Referring now to FIG. 2, the distal end generally indicated at 34 of lead 10 is shown. The elements of FIG. 1 which are shown in FIG. 2 carry the same numeral legends as in FIG. 1.
The proximal end of inner silicone tubing 24 is shown attached to one end of a rigid body 36 such as polyurethane as by suitable adhesive 37, such as a silicone adhesive. The distal end of inner conductor coil 14 extends through the proximal end of body 36 which acts as a bearing surface for coil 14's rotation. Rigid polyurethane 36 is constructed and arranged as shown to carry a screw-in helix electrode 40 which may be rotated through end body portion 36a to be extended as shown in FIG. 2 or retracted as shown in FIG. 3. Body 36 and body 36a may be secured by a suitable adhesive 37 as shown. Helix electrode 40 is attached to rotatable coil conductor 14 as by crimping about the end of conductor 14 as shown. The crimped portion thereof at 40a may be carried in a floating sleeve 42 to further facilitate rotation.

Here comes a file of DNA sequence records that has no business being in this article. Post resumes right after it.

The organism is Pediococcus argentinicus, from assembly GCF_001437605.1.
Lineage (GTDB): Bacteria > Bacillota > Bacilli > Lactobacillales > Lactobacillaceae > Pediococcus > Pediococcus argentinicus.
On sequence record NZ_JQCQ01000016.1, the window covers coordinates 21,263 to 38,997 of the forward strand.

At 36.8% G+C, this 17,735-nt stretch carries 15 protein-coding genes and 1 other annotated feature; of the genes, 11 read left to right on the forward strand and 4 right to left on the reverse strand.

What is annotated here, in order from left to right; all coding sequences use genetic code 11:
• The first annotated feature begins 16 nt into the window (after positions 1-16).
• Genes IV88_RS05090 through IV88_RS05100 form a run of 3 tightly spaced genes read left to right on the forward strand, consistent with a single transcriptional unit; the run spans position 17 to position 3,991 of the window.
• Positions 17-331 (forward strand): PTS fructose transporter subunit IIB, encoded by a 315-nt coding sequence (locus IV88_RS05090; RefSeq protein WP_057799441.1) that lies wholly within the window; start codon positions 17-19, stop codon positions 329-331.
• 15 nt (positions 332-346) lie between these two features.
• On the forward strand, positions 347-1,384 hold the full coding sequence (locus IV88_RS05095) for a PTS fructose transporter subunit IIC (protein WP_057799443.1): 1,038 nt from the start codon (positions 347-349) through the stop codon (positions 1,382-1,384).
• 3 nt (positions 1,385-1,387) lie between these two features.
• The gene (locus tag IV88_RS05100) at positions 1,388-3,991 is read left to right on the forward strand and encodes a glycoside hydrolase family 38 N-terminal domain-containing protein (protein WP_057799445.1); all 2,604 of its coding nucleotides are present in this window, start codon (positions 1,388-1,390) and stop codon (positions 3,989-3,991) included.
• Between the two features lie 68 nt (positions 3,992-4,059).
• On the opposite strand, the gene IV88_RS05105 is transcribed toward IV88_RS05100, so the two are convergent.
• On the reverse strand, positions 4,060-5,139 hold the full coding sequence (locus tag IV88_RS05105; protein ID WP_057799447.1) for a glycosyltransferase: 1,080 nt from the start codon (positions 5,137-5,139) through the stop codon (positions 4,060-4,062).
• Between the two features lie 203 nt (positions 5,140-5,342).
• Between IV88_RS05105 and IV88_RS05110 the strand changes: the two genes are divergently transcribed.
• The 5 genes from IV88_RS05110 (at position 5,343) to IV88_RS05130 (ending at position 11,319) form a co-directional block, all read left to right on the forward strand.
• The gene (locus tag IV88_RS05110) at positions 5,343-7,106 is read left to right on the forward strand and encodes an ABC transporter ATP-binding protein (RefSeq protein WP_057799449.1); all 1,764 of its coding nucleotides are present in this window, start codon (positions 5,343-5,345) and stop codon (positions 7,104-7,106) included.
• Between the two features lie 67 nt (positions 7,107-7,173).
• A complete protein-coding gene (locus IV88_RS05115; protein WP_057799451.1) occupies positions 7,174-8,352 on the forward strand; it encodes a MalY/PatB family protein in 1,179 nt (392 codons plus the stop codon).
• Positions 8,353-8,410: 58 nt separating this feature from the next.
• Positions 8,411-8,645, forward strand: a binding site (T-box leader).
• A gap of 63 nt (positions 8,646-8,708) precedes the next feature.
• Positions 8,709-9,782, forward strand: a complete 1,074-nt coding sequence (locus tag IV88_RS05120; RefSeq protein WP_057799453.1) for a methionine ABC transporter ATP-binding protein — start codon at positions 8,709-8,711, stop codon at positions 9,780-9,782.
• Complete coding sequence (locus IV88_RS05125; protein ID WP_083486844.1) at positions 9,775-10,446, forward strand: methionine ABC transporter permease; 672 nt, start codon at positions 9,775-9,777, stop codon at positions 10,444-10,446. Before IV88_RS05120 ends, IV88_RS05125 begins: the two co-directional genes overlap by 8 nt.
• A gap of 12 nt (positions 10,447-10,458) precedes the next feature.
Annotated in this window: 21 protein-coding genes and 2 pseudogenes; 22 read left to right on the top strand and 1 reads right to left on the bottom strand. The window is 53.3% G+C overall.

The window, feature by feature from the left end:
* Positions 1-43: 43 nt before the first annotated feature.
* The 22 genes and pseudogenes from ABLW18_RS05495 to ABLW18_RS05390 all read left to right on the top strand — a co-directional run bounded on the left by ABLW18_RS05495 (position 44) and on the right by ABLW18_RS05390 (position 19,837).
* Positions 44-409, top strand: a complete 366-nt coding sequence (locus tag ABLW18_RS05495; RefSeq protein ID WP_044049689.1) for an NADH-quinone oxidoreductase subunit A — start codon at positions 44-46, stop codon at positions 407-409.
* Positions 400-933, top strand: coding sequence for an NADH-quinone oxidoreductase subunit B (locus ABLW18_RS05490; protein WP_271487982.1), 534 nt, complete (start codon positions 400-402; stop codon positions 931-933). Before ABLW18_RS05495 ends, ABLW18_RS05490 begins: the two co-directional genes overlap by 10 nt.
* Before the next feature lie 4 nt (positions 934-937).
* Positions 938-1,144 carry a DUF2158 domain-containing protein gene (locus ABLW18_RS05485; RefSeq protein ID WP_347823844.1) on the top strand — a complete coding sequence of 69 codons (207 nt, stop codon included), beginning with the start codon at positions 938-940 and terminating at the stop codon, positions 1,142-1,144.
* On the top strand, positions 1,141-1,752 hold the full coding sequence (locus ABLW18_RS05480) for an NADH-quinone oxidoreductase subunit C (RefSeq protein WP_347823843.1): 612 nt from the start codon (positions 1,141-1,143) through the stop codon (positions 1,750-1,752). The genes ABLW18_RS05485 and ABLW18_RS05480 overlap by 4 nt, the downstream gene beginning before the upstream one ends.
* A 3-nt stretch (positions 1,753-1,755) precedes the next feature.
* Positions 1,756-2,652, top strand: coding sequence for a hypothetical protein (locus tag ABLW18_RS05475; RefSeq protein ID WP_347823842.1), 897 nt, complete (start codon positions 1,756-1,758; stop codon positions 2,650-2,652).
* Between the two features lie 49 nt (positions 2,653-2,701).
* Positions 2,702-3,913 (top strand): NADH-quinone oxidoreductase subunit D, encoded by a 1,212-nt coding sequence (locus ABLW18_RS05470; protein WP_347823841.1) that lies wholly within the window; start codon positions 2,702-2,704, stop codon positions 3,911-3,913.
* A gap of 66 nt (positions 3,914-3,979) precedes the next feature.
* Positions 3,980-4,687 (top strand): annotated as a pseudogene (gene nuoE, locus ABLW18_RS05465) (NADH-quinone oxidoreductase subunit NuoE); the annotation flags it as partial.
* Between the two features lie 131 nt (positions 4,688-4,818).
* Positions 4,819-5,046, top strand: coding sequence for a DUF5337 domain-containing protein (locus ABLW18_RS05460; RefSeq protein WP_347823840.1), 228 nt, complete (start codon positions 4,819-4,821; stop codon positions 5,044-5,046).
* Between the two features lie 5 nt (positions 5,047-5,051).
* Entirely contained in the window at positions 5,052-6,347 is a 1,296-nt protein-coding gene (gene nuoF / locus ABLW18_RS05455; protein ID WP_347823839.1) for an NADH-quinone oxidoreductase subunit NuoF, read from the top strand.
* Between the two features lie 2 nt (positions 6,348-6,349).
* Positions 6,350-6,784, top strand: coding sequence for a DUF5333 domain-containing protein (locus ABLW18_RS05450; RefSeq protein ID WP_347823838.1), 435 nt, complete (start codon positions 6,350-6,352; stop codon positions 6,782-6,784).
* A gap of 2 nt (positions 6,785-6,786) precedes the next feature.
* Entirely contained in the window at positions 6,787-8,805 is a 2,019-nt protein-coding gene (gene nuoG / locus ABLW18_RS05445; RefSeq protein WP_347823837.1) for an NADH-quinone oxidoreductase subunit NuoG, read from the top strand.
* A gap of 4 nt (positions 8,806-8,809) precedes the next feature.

Since lead 10 is of the bi-polar type it will also include a blood contact electrode 44 which connects to return conductor coil 26, as by a laser weld 27, to provide for a return conductive path in the lead toward the proximal end. Electrode 44 is fastened into the lead by means of a layer 27 of suitable adhesive such as a silicone adhesive.
As already noted, in FIG. 3, helix electrode 40 is shown in its fully retracted position. Similar elements of the lead have been given the same numeral legends as they carry in FIGS. 1 and 2.